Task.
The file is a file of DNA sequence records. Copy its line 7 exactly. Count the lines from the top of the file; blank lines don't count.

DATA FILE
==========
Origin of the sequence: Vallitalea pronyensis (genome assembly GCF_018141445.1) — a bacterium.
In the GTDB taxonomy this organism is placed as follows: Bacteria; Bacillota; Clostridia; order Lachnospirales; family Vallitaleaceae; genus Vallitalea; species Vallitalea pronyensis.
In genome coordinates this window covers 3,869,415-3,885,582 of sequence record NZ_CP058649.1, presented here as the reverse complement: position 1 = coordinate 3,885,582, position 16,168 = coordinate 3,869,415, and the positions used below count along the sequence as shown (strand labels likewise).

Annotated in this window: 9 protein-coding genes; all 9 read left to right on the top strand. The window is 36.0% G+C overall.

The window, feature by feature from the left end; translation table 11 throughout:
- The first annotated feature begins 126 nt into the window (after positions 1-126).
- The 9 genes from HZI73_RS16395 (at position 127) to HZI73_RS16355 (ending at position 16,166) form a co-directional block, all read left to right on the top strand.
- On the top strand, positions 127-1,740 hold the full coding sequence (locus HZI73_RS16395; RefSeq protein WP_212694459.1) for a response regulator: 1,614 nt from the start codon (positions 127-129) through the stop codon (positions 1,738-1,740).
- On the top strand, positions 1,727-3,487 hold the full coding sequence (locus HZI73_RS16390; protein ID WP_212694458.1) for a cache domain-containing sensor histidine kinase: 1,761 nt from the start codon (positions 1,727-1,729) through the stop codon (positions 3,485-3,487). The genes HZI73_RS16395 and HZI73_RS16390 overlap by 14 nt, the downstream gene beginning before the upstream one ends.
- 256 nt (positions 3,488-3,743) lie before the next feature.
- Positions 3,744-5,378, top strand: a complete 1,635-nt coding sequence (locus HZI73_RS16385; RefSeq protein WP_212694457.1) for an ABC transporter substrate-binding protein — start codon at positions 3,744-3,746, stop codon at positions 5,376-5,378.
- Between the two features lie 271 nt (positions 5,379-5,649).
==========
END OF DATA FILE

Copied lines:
- The 9 genes from HZI73_RS16395 (at position 127) to HZI73_RS16355 (ending at position 16,166) form a co-directional block, all read left to right on the top strand.